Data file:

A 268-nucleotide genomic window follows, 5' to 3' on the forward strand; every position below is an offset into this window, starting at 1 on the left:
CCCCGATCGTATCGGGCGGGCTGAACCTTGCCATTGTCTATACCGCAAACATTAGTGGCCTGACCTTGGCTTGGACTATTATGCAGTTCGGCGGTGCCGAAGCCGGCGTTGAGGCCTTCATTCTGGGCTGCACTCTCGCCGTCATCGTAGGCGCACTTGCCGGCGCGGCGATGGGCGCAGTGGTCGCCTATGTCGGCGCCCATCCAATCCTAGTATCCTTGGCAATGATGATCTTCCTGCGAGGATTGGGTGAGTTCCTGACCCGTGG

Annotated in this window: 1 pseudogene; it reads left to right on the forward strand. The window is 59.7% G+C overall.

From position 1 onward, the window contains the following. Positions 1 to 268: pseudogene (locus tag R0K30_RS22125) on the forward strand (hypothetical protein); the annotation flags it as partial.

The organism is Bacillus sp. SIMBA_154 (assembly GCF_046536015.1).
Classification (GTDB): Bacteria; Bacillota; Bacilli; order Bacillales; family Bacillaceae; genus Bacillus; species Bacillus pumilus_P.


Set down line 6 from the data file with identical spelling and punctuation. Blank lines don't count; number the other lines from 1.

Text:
Classification (GTDB): Bacteria; Bacillota; Bacilli; order Bacillales; family Bacillaceae; genus Bacillus; species Bacillus pumilus_P.